Rents reach record highs: What can you do?
The cost of renting continues to soar, and it's leading people to make big decisions about where they live.
Rent prices went up in all 8 capital cities between April and June 2022 and year-on-year, figures from CoreLogic released today show.
Overall, rents in capital cities increased 9.1% compared to the same time last year.
The cost of rent in cities increased by 3% over the past quarter, the first time since the pandemic they've outpaced rents in regional Australia (up 2.7%).
Low supply levels and higher demand due to shrinking household sizes have contributed to the increases.
CoreLogic research director Tim Lawless said: "With the exception of Darwin, the strong rental growth seen over the past year has led dwelling rents across all of the capitals to reach new record highs."
Rent increases in capital cities
|Capital city||Median rent (weekly)||Increase over 12 months|
The research shows Canberra has the highest median rent of $690 per week, followed by Sydney with $643. Rents are the least expensive in Melbourne, $480 per week on average.
Over the course of a year, theoretically, you could pay $10,920 less in rent on average by living in Melbourne rather than Canberra.
Of course, many people don't have the chance to up-sticks and move across the country. But for some remote workers, it's a prospect that has turned into a reality.
Cost of living drives interstate moves
Aaron McAllister moved to Adelaide from Camden in Sydney in February this year. "Cost of living was 100% a factor," said the 27-year-old, who works in publishing at Finder.
"I couldn't afford to purchase a place in Sydney after the prices shot up 22-30% in the space of 2 years."
"Rental prices were also expensive considering I lived an hour out of Sydney. Even just granny flats out the back of someone's house were $400 and up a week.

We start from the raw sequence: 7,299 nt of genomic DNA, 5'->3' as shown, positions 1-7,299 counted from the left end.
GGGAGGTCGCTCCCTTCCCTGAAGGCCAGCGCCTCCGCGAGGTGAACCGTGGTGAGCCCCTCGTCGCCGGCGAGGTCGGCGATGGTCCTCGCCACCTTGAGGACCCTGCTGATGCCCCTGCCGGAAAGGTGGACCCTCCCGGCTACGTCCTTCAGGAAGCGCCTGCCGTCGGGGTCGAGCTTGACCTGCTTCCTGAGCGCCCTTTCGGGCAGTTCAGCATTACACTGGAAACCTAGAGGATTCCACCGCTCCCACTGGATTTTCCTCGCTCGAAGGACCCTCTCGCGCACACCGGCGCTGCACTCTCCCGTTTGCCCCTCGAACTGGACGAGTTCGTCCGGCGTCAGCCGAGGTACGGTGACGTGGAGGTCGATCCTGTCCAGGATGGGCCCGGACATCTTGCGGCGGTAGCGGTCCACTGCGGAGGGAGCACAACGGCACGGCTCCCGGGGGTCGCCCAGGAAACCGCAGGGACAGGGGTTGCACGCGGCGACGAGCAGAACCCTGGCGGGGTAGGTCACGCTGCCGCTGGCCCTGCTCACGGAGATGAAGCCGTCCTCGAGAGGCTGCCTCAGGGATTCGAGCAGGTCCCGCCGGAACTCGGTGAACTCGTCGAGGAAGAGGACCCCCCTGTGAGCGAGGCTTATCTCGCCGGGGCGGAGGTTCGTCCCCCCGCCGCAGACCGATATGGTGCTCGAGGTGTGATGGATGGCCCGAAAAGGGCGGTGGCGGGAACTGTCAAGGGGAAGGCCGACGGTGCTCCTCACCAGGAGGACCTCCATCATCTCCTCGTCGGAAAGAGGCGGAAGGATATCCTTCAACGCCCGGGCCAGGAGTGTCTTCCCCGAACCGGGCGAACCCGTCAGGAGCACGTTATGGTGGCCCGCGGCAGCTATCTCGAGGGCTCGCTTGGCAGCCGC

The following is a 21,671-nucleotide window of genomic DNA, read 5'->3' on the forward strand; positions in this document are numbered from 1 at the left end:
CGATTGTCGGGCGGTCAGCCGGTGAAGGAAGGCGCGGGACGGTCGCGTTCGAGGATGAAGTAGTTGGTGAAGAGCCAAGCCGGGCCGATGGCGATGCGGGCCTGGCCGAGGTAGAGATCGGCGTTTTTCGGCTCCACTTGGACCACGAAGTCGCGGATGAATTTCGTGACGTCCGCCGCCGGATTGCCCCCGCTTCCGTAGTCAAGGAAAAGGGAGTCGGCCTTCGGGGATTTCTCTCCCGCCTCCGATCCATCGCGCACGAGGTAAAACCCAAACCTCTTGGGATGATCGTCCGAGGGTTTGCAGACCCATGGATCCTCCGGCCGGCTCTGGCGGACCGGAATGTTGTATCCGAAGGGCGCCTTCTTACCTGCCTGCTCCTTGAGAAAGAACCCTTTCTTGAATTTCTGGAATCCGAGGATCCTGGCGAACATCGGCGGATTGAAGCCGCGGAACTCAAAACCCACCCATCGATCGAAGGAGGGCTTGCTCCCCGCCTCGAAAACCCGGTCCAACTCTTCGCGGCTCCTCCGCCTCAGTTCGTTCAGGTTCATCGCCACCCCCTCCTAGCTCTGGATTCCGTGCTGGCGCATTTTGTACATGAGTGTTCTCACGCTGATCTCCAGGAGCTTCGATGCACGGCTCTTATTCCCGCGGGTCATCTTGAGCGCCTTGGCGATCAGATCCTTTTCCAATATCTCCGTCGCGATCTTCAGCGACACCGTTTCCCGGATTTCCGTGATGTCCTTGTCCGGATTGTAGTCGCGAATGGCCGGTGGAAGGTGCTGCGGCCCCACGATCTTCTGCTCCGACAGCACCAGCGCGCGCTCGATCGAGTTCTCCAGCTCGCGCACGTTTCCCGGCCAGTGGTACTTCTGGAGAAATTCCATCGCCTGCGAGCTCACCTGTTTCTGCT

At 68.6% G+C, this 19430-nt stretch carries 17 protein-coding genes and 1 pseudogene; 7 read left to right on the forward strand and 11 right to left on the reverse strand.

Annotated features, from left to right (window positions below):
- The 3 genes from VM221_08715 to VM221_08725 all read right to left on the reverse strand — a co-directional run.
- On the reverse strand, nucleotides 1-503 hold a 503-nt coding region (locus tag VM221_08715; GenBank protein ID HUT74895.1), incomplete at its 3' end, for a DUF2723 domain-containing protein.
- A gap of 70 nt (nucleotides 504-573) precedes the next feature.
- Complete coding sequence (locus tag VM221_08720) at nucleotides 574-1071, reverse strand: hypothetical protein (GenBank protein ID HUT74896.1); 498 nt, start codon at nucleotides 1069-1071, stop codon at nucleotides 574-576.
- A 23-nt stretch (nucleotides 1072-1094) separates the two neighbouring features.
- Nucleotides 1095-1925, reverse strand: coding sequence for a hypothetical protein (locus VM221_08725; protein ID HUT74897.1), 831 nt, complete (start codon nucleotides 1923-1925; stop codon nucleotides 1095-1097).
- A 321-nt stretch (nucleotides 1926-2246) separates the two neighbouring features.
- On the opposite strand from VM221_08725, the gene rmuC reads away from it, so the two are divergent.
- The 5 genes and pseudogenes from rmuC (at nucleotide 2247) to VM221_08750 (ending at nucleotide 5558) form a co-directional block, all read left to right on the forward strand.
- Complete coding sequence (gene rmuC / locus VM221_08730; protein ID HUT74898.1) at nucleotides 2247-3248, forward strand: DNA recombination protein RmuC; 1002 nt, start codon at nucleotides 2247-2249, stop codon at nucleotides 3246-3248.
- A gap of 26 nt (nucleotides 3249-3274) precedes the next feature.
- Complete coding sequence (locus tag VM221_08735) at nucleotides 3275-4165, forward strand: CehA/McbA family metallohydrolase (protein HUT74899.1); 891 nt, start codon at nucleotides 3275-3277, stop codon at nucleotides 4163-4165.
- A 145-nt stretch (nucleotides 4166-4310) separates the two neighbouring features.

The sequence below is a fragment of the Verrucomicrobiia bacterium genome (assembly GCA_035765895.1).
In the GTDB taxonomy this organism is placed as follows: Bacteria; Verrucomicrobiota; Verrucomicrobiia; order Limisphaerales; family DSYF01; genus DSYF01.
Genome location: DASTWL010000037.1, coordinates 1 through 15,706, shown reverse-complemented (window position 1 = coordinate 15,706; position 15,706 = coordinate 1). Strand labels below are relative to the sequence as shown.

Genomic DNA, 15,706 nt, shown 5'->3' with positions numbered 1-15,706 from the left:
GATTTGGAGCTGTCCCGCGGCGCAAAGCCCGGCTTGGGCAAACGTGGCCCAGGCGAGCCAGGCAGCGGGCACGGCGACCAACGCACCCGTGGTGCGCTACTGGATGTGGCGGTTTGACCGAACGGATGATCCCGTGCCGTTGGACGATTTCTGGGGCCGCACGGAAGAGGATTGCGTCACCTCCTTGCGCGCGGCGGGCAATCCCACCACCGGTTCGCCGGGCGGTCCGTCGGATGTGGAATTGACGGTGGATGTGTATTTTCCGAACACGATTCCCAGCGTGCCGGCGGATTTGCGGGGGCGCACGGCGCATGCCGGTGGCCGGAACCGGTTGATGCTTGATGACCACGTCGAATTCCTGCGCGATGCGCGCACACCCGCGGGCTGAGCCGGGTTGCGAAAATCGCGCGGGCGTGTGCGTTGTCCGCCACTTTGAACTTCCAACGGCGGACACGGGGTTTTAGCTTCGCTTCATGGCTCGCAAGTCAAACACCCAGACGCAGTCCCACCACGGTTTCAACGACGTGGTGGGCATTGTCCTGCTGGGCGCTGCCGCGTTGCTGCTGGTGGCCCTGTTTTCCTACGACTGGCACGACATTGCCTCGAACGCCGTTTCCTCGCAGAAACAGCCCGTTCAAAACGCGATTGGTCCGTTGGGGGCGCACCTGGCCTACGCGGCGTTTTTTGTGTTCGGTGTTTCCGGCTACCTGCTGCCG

He added: "In Adelaide, I could get a more desirable lifestyle and bigger place (with friends) for a cheaper price."
McAllister said the move had some challenges – Adelaide has the lowest rental vacancies of any capital city in Australia. Figures from Corelogic show it had a 0.3% vacancy rate for houses and units in June.
"Finding a place is hard and you have to pay higher than the advertised rent if you want it, but it's still cheaper overall."
What can I do if moving cities isn't an option?
Finder research shows nearly half of Australian renters (45%) have struggled to meet rent payments.
If you're finding yourself under rental stress, speaking to your landlord and contacting your local tenants' union may be good starting points.
"If your lease is about to expire and you're on the hunt for another listing, it might be time to look for a more affordable option," adds Rebecca Pike, money expert at Finder.
"Search for listings in areas where rent is commonly cheaper, or bunk up with a family member or friend. Sharing the rent with another person can free up money for you to spend on other essentials."
More cost of living indicators
The high cost of housing is just one factor making things hard for renters. Utility bills, food and transport are very expensive for everyone at the moment.
Finder research shows there are some big variations in the cost of living between the capital cities. To give you an idea, we took averages from 2 cost of living websites: Expatistan and Numbeo.
Cheapest city for utilities
In contrast to its steep rent prices, Sydney was the most affordable city for utilities such as electricity, gas and water. Bills cost $183.26 on average per month in Sydney. Canberra was the second cheapest city at $223.78.
Here's how Sydney compared to the other big cities:
- It's 44% cheaper than Melbourne
- It's 58% cheaper than Perth
- It's 82% cheaper than Darwin.
Cheapest city for transport
Hobart had the cheapest public transport costs – $96 per month on average for travel. Canberra was the second cheapest city at $100, with Adelaide a close third at $101.
Here's how much less Hobart was for transport compared with other capital cities*:
- It's essentially twice as cheap as Sydney (which costs $193.19 – 99.7% more)
- It's 64% cheaper than Melbourne
- It's 68% cheaper than Brisbane.
*Note that comparable figures for Darwin weren't available.
Cheapest city for dining
Lastly, we added together the typical cost of a meal at a standard restaurant with a "combo" meal at a fast-food outlet and a beer at the pub.
Darwin had the cheapest price overall at $41, while Adelaide was second. Dining in Perth was 8.5% more expensive and it was the priciest city at $44.50.
Read more on the cost of living in 2022, including tips to help you save money.